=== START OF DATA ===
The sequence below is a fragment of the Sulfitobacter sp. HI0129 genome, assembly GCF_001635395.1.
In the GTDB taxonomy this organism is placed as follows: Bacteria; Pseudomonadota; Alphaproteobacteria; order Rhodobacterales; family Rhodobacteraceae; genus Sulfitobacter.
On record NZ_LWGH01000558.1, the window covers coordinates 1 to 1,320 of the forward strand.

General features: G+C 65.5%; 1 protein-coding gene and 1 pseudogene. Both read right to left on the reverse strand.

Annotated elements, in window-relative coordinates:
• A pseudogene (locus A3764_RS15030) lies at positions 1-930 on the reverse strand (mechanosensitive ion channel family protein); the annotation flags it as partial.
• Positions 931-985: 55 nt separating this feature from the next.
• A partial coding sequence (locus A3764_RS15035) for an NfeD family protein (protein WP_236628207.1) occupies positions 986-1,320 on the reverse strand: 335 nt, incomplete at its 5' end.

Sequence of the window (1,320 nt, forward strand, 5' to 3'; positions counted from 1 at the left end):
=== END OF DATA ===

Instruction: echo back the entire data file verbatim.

The sequence below is a fragment of the Sulfitobacter sp. HI0129 genome, assembly GCF_001635395.1.
In the GTDB taxonomy this organism is placed as follows: Bacteria; Pseudomonadota; Alphaproteobacteria; order Rhodobacterales; family Rhodobacteraceae; genus Sulfitobacter.
On record NZ_LWGH01000558.1, the window covers coordinates 1 to 1,320 of the forward strand.

General features: G+C 65.5%; 1 protein-coding gene and 1 pseudogene. Both read right to left on the reverse strand.

Annotated elements, in window-relative coordinates:
• A pseudogene (locus A3764_RS15030) lies at positions 1-930 on the reverse strand (mechanosensitive ion channel family protein); the annotation flags it as partial.
• Positions 931-985: 55 nt separating this feature from the next.
• A partial coding sequence (locus A3764_RS15035) for an NfeD family protein (protein WP_236628207.1) occupies positions 986-1,320 on the reverse strand: 335 nt, incomplete at its 5' end.

Sequence of the window (1,320 nt, forward strand, 5' to 3'; positions counted from 1 at the left end):